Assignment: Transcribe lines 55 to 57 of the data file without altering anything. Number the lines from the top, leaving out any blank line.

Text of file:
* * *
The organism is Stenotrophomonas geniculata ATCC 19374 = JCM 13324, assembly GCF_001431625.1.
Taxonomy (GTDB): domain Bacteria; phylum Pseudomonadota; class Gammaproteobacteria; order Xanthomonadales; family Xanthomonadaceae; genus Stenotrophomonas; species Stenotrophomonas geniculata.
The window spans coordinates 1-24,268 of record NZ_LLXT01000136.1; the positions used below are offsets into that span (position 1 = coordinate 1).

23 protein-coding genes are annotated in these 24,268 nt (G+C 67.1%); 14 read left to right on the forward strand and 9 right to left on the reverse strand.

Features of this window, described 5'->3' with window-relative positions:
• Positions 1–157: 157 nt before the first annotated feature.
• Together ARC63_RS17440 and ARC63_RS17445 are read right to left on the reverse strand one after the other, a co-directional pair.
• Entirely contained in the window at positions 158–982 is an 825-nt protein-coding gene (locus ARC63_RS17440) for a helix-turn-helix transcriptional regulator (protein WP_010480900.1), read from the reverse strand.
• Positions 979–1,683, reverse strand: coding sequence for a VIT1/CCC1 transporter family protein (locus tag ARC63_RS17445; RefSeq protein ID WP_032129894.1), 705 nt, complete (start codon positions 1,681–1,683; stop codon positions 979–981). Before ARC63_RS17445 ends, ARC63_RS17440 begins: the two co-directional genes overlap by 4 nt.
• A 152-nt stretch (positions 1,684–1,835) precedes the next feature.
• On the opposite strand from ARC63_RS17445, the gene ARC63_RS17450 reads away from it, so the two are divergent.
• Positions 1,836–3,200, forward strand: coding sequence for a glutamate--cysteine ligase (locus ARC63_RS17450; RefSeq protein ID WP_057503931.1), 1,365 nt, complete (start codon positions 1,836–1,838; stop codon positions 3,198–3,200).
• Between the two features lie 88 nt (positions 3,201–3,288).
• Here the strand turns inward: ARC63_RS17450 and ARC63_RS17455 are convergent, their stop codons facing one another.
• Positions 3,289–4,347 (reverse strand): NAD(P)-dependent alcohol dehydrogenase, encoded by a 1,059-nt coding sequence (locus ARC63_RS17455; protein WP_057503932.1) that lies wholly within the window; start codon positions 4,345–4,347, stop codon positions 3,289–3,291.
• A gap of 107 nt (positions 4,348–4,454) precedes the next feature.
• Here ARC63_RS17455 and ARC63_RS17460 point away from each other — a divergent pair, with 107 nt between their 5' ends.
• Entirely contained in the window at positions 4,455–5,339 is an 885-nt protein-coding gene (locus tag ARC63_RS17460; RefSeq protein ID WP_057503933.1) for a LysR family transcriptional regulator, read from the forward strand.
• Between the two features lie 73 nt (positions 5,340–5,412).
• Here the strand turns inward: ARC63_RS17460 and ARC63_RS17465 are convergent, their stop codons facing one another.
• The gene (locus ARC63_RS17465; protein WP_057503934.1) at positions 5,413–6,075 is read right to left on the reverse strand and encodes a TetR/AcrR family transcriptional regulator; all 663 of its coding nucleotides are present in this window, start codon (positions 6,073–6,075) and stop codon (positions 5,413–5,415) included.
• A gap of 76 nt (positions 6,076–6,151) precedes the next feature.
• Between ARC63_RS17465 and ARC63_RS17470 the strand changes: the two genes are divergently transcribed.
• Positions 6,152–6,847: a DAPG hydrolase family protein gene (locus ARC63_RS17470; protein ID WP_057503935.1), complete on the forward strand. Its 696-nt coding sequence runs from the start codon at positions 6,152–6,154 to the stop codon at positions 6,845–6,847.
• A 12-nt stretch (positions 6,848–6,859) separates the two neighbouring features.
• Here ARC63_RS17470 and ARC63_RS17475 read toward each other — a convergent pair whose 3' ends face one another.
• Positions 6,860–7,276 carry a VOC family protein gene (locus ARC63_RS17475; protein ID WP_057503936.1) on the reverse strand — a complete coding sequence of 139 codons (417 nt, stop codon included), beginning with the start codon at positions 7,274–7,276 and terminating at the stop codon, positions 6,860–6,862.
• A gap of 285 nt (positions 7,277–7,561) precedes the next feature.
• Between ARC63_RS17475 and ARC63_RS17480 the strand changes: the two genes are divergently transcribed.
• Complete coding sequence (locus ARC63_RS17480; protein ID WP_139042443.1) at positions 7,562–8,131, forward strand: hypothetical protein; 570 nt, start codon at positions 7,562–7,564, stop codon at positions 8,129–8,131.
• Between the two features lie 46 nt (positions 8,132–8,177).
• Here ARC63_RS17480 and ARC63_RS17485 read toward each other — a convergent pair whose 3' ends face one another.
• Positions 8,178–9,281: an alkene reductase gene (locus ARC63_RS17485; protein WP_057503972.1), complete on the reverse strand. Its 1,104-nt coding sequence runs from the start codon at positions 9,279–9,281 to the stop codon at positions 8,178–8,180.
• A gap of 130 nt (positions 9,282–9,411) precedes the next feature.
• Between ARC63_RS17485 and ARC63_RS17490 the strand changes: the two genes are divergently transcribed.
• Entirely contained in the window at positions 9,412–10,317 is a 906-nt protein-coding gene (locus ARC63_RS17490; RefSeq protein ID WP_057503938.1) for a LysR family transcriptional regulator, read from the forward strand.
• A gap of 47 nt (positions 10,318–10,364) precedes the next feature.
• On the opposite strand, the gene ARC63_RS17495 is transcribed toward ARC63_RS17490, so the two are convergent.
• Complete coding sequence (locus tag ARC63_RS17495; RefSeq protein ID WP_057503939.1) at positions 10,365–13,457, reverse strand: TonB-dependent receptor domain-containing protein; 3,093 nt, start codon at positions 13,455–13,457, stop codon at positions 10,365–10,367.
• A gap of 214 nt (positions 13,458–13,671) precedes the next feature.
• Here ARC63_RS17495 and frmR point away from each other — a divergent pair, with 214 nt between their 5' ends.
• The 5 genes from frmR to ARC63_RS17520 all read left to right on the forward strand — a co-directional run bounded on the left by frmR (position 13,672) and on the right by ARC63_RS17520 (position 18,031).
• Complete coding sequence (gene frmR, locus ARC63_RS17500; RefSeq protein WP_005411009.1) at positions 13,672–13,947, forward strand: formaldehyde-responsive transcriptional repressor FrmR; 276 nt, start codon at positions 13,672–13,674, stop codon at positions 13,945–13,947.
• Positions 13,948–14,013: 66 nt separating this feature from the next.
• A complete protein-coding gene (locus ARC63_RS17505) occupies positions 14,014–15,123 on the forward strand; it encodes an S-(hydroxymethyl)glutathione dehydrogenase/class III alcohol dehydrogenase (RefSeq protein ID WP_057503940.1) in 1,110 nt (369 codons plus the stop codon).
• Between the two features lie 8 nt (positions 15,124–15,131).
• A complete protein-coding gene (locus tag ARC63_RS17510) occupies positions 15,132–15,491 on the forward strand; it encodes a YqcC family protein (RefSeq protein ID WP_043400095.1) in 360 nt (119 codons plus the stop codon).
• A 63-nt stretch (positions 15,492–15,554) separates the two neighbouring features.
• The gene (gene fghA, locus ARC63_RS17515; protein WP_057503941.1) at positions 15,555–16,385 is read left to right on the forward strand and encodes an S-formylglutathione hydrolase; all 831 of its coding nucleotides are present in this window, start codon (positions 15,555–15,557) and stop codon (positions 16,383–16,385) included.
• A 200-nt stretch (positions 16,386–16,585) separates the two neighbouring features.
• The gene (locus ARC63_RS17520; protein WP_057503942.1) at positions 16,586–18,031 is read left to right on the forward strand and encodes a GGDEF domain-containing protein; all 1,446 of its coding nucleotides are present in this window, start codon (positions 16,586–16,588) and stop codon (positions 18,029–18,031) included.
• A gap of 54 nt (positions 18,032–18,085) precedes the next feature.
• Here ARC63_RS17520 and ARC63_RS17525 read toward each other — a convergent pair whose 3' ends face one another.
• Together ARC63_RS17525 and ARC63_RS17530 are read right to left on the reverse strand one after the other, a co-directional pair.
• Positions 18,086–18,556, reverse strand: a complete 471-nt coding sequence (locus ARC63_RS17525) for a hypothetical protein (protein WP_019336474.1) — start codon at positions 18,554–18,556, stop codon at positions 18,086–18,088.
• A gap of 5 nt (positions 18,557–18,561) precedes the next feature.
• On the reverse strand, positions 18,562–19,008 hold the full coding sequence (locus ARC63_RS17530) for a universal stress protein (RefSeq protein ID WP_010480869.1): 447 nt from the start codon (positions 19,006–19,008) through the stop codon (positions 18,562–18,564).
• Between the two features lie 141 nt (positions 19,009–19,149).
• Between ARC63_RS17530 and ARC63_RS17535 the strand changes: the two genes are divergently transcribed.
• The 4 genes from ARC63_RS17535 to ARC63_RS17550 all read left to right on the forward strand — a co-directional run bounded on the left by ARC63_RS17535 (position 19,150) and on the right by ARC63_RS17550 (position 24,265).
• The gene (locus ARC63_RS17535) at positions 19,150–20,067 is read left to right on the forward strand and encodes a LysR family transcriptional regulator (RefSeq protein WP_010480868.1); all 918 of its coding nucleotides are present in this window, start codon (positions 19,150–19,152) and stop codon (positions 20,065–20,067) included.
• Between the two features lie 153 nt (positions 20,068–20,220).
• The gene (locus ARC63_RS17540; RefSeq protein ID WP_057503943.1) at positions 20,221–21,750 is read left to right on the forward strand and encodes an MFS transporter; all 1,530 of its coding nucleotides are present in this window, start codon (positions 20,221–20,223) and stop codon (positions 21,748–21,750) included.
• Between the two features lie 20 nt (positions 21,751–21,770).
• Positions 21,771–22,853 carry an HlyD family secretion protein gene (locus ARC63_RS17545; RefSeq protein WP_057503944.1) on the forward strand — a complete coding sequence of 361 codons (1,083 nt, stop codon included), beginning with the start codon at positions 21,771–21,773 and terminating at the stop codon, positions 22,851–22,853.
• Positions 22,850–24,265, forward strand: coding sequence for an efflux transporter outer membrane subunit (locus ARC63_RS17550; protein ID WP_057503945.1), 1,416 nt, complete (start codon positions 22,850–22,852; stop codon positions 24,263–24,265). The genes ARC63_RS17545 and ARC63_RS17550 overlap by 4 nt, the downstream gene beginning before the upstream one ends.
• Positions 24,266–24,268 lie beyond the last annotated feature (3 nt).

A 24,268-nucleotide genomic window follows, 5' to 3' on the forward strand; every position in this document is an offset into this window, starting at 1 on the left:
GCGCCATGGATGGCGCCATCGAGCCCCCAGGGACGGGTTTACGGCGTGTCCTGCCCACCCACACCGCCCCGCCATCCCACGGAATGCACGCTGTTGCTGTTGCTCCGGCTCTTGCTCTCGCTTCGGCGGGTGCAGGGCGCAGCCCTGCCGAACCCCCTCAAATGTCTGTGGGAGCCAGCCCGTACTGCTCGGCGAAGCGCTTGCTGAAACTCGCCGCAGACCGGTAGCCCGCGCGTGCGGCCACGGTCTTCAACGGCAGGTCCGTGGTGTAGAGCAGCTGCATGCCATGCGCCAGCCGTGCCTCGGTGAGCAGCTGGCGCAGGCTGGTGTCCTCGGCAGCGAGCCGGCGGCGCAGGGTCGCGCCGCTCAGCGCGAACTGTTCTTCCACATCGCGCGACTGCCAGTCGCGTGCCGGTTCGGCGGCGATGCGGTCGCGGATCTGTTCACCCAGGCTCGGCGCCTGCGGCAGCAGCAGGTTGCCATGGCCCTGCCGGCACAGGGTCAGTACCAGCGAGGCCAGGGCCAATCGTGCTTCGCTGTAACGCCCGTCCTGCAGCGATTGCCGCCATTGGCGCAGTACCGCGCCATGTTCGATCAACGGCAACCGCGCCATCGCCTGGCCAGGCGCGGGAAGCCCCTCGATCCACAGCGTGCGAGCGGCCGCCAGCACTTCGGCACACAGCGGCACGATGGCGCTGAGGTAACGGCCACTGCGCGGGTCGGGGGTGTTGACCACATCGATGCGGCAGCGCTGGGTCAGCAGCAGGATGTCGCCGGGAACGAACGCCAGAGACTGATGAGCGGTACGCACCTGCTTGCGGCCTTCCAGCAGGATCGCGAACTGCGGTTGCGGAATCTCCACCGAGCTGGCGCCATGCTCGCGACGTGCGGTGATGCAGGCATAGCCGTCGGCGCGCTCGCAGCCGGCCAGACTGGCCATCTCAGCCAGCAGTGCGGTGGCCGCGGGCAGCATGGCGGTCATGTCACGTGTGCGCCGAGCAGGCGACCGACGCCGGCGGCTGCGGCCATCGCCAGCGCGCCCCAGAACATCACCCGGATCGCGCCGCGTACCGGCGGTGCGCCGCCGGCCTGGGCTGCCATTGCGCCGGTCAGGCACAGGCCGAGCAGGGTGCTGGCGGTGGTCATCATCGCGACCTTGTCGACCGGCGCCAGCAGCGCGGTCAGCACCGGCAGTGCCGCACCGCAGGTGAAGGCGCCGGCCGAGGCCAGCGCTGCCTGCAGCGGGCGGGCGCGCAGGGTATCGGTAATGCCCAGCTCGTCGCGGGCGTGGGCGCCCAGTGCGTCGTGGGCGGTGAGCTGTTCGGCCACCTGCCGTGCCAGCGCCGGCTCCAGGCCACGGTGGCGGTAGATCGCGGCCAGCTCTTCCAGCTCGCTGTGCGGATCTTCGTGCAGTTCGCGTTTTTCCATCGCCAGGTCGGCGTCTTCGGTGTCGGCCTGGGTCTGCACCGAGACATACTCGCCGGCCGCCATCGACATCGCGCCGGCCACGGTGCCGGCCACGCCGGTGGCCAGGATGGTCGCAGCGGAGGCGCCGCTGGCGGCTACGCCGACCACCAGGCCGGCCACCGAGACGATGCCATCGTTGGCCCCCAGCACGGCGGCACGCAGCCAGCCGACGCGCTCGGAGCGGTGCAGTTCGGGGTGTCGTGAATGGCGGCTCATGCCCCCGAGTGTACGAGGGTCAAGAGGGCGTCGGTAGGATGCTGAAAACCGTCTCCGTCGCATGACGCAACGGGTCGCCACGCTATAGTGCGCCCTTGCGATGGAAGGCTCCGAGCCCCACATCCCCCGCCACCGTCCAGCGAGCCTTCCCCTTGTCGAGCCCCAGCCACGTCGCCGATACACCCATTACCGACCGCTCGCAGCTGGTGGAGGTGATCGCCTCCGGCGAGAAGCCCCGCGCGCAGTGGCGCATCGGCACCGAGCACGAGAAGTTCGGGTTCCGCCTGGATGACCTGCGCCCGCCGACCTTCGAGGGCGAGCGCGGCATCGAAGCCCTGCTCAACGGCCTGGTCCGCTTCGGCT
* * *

• Positions 18,086–18,556, reverse strand: a complete 471-nt coding sequence (locus ARC63_RS17525) for a hypothetical protein (protein WP_019336474.1) — start codon at positions 18,554–18,556, stop codon at positions 18,086–18,088.
• A gap of 5 nt (positions 18,557–18,561) precedes the next feature.
• On the reverse strand, positions 18,562–19,008 hold the full coding sequence (locus ARC63_RS17530) for a universal stress protein (RefSeq protein ID WP_010480869.1): 447 nt from the start codon (positions 19,006–19,008) through the stop codon (positions 18,562–18,564).